I sometimes catch myself lamenting on why my process isn’t as fast, fruitful, definitive, or polished as someone else’s. But then I have to take a step back and remember that EXTERNAL forces are at play, too. Part of my process has to factor in my time and life as (in no particular order) a mother, editor, mother, wife, volunteer, mother… Did I mention how demanding kids can be? So my process has to be fluid. What works for me getting characters and plot on the page for one book doesn’t always happen for the next. I might write an entire book long-hand at the park 3 days a week or be bouncing character motivation at my accountability partner’s dining room table or doing hours of research at Starbucks just to get a tiny detail right. Who knows? It’s like anything goes, but it’s a part of my process for now. At least until the kids are grown. 😉

    Great post, Kate.

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    • Yes, this! I hear you, and my process is similar, especially with kids around. In fact, I have two out of school today, so I’m trying to write around them. I kind of like the flexibility and unpredictability of my process, though. (Sometimes. LOL)

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    • Kate Parker says:

      My hat is off to anybody who can write with kids around. However, with hubbie’s health problems, it’s like having a big kid. I have an inkling of what gyrations you have to go through, and I admire you.

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  4. Elizabeth Langston says:

    Thanks for this post, Kate. I’ve been stewing over my process. It feels like a mess–and I’m so slow. But books have come out the other end on several occasions, so I need to hang in there.

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  5. Lots to chew on here, Kate. I was struck by the importance of your critique buddies in your process. Clearly off loading your story (and panic) helped you tear down a road block and journey on. This is a great reminder for those of us stuck on a project or particular area. Thanks!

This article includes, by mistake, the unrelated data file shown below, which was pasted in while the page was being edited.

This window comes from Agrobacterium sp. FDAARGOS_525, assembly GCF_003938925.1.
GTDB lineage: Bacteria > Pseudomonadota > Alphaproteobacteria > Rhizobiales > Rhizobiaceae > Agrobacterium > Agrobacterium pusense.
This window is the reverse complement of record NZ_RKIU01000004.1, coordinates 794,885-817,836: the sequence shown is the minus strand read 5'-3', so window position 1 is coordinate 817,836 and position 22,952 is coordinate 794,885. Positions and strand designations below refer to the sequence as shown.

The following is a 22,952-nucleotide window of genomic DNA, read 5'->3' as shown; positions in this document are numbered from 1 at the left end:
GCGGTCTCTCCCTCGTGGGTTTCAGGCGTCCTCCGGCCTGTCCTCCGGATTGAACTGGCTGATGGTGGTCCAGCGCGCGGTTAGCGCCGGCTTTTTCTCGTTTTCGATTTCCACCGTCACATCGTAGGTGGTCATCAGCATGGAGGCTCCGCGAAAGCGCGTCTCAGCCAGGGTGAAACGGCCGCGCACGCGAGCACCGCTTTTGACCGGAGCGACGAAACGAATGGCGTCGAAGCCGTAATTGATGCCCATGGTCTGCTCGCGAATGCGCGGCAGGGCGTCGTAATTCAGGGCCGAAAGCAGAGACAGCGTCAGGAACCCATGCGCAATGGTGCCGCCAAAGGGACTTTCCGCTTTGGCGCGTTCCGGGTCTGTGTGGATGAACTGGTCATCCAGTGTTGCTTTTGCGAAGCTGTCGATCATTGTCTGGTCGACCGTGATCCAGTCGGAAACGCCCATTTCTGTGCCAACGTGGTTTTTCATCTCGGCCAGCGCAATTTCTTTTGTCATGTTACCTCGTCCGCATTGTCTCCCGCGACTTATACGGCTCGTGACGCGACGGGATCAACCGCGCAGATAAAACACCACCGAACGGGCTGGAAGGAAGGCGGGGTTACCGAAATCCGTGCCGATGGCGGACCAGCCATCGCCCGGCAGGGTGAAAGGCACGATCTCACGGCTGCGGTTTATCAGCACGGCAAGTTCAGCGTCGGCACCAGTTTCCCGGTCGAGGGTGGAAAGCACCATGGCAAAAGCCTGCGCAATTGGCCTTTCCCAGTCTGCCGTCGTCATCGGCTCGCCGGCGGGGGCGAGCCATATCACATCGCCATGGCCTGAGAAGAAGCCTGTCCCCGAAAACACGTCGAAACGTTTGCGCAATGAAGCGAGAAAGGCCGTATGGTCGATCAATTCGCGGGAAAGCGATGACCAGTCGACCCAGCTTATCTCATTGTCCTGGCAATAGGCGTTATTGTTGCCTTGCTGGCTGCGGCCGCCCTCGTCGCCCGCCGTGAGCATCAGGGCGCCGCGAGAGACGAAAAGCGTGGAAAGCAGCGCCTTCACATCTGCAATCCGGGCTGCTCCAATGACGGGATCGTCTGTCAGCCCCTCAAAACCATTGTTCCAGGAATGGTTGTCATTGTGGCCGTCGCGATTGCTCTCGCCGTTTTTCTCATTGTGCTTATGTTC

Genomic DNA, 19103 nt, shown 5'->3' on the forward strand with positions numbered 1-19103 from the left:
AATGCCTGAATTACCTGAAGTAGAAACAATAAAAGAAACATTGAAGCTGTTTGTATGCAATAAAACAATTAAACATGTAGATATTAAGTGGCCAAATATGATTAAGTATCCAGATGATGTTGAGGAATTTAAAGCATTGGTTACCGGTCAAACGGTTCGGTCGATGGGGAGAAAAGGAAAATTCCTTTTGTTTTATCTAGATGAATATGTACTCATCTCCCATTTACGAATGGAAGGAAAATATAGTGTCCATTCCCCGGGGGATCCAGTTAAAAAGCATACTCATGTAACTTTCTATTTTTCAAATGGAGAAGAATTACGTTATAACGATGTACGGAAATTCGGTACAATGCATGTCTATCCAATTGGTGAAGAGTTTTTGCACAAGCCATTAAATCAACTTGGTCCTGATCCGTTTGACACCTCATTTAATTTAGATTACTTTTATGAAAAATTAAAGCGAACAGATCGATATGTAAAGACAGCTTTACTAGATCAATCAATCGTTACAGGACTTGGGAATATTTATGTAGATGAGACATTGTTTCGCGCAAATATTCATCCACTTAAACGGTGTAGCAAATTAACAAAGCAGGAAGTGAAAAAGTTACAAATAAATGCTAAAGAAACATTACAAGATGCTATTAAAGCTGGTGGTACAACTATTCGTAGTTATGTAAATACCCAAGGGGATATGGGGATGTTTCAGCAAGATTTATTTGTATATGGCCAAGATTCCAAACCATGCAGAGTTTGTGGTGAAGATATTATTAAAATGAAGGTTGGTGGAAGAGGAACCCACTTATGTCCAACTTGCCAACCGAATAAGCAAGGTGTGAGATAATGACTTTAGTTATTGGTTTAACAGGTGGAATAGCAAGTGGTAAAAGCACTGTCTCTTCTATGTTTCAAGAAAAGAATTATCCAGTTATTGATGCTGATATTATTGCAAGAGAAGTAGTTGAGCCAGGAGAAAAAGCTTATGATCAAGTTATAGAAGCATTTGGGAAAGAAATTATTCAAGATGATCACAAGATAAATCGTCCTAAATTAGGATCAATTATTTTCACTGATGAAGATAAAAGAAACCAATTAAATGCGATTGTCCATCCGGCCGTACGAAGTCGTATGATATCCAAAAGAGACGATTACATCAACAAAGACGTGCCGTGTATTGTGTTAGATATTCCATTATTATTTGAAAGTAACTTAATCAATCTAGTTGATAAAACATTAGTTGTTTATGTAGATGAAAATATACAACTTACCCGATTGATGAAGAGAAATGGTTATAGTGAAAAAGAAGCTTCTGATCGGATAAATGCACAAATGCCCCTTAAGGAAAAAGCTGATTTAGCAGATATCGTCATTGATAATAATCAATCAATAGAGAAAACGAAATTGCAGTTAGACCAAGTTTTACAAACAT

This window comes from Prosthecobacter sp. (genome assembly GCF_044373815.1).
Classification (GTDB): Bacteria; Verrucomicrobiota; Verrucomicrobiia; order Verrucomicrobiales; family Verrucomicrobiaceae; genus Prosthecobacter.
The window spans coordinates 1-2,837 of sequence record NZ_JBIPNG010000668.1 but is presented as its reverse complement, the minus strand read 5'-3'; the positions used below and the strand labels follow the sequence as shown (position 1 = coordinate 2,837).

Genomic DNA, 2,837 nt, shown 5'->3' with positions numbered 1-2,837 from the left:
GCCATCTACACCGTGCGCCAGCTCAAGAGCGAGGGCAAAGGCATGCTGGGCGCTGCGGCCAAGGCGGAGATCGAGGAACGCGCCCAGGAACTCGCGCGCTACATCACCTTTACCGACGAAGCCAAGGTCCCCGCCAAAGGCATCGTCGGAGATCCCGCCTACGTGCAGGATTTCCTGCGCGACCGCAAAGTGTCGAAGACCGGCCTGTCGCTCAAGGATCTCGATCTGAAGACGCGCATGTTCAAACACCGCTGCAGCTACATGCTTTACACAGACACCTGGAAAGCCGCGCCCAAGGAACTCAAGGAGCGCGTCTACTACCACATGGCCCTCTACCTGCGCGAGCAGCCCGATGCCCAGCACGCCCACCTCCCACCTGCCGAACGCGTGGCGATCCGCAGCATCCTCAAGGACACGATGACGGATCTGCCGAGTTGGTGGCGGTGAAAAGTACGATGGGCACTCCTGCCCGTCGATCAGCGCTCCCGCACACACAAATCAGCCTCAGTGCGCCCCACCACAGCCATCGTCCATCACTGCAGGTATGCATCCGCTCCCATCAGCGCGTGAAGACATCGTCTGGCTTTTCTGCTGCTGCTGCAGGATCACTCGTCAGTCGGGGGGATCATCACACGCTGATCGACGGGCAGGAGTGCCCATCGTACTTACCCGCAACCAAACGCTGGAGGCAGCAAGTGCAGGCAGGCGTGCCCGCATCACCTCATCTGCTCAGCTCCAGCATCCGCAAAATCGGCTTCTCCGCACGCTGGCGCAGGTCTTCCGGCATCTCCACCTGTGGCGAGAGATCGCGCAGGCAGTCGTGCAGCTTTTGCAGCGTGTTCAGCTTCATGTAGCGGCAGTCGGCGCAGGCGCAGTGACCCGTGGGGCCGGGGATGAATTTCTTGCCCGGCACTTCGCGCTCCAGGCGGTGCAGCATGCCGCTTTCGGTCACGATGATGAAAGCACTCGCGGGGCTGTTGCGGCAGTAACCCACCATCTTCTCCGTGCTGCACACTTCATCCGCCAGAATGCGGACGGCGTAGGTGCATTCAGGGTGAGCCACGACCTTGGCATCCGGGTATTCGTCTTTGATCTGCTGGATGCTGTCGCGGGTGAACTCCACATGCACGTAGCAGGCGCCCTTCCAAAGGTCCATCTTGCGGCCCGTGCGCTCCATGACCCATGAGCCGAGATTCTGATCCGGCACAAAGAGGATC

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  6. Tamara Hogan says:

    Great post, Kate! So much to absorb here.

    As someone who used to design processes for a living, I’d like to add that processes can, and sometimes must, evolve and change over time. Making minor changes in how we work isn’t a process failure, but an improvement opportunity, sometimes driven by our own growing competence and confidence.

    For me, recognizing that what I’m doing isn’t working as well as it used to, and giving myself permission to try something else (even temporarily), is half the battle. 😉

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    • I agree with you, Tammy. For years, I wrote the same way and I came to recognize it as my process, but further down the career path things didn’t seem right. I wanted more. I wanted to plot more so there wouldn’t be so many rewrites. I wanted to know my characters more so that I could write their flaws and changes in the first draft instead of layering in later. So now, I spend time before writing that first line, no matter how badly I want to begin, and work on plot and characters sketches. I’m finding I like this way much better. So yea, we need to be open to change in our process.

      Great topic, Kate!

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    • Tamara, you made my day. I’m going to have to copy and keep that middle paragraph of your comment.